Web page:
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61.9 acres, Stanton, Broadway, Gloucestershire, WR12, Worcestershire
For Sale - Guide Price £14,000,000

  • 9 bedrooms
  • 7 reception rooms
  • 9 bathrooms
  • 12.54 acres
  • Modern
  • Period
  • Conservatory
  • Detached
  • Garden
  • Gym

Listed Grade II, Stanton Court is a Jacobean manor house built in the Elizabethan style. The house and surrounding walls are constructed of ashlar Cotswold stone with a stone slate roof. The main entrance to the property comes from the south, whilst the north is an easier approach for the cottages and courtyard. The current owners have undertaken a comprehensive programme of renovation, restoration and decoration to the highest of standards. The gardens and grounds provide a wonderful setting for the house, which, whilst on the edge of village, is very secure. The house has many fine period features, including open fireplaces, fine cornices and plasterwork and wooden floors. Stanton Court has a wonderful series of reception rooms and good proportion of bedroom suites, providing a fantastic family home that is also outstanding for entertaining.

Approached off the courtyard are four cottages:
GRANARY COTTAGE: comprising, on two floors, a games room, kitchen, 3 bedrooms and a bathroom.
SHENBERROW COTTAGE: with two floors comprising a kitchen, sitting room, dining room and on the first floor an ensuite bedroom and a second bedroom with a separate bathroom.
ROSEMARY COTTAGE: having on the ground floor a kitchen, a sitting room and on the first floor two bedrooms and a bathroom.
PEACH & PADDOCK COTTAGES: with a kitchen/sitting room, bathroom, sitting room, bedroom and further bathroom.
Attached to this is the orangery.

The garage building in the main house is adjacent to the boiler room.

Stanton Court has some stunning gardens which have been designed to create colour throughout the year but especially in the spring and autumn. The previous owner employed the Chelsea gold medallist garden designer, Rupert Golby. The classic period house is complemented by its perfect position in the well thought out formal gardens which extend to a paddock and some pasture with a lake. From the garden room terrace, the formal lawn runs away from the house to a series of gardens which are interspersed with naturally fed water features that are fed from a series of streams, rills and a well with flowerbeds and a small arboretum. To the southern end of the lawn is a large yew hedge forming a natural border and has a door leading to the Churchyard. The rill runs through to a spectacular potager into an end pond enhanced by four medlar trees. The potager is overlooked by a stone summer house. Beyond this is the orchard with pear, cherry, apple. Quince and plum trees and beyond that a small arboretum and paddock with a large pond.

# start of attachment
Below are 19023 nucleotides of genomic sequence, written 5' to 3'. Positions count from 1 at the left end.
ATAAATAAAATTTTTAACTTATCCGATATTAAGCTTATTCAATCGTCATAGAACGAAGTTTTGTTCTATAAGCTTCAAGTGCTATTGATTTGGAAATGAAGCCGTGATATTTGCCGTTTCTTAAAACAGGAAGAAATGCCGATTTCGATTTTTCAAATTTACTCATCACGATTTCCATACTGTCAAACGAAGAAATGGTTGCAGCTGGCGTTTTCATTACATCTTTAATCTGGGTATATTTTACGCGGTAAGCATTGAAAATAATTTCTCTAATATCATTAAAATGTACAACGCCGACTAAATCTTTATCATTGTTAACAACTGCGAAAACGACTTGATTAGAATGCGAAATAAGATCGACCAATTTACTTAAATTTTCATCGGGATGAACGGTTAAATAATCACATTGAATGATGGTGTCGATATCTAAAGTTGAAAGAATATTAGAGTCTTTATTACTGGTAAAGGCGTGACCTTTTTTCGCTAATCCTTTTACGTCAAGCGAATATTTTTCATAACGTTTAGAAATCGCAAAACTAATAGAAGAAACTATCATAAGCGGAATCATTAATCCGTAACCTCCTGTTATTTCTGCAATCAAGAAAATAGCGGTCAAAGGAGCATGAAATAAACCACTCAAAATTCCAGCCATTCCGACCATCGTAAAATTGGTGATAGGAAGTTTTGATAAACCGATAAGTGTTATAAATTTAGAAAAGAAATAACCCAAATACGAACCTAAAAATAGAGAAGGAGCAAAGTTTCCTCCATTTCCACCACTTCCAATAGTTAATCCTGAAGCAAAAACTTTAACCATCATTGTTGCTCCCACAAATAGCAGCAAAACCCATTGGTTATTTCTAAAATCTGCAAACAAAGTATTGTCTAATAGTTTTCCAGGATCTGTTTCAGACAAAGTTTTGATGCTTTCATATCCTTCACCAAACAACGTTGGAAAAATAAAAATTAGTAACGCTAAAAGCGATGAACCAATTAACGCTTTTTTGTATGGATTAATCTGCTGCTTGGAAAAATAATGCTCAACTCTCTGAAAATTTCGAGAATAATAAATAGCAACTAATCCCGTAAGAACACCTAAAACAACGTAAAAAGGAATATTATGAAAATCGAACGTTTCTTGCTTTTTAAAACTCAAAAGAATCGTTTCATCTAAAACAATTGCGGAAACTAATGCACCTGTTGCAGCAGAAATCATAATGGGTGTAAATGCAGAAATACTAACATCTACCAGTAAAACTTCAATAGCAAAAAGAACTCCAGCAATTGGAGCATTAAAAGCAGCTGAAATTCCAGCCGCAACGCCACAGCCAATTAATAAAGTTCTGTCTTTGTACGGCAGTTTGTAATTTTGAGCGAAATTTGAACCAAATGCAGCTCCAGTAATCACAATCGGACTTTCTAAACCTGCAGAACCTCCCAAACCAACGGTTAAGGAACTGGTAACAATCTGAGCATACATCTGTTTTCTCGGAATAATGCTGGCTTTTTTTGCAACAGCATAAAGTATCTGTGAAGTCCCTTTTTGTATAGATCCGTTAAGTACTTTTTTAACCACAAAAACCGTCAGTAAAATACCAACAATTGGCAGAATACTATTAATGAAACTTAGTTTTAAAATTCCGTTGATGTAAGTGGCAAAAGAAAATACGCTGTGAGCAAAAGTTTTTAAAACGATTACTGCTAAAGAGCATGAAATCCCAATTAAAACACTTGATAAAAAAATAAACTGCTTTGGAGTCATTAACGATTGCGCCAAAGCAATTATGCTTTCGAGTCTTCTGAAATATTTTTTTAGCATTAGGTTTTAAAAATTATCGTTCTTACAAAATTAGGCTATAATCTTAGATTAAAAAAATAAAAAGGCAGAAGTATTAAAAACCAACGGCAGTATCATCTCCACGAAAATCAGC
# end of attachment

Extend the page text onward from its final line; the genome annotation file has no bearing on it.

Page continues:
The cricket field and pavilion are in front of the house across the village lane. The cricket ground and pavilion are used by local cricket clubs with the permission of the owners on an annual basis.

Separated from the main house, there is a 50 acre block of woodland with mixed decidious trees including Ash and Birch. A public footpath skirts the edge of the wood but there is no public footpath through the wood. There is a right of way up the track for vehicle access to the wood for the owner of the woodland.

Occupying a wonderful location in the renowned village of Stanton, described by Pevzner as "architectually, the most distiguished of the smaller villages in the North Cotswolds", Stanton is situated on the Gloucestershire and Worcestershire borders. Located in the North Cotswolds Area of Outstanding Natural Beauty, the village is tucked into the Cotswold escarpment and comprises a number of traditionally built cottages and houses built of Cotswold Stone. The village has a pub, church and the house leases the Cricket ground to the village and other clubs.

Broadway (4 miles) provides for local shops and services whilst Cheltenham (12 miles) provides more extensive shopping and other facilities. Communications are excellent with access to the M5 not far whilst Oxford and London can be reached via the A44. Birmingham and Bristol airports have an increasing international flight network. Trains from Moreton-in-Marsh (13 miles) to London Paddington take just
over an hour and a half.

The are


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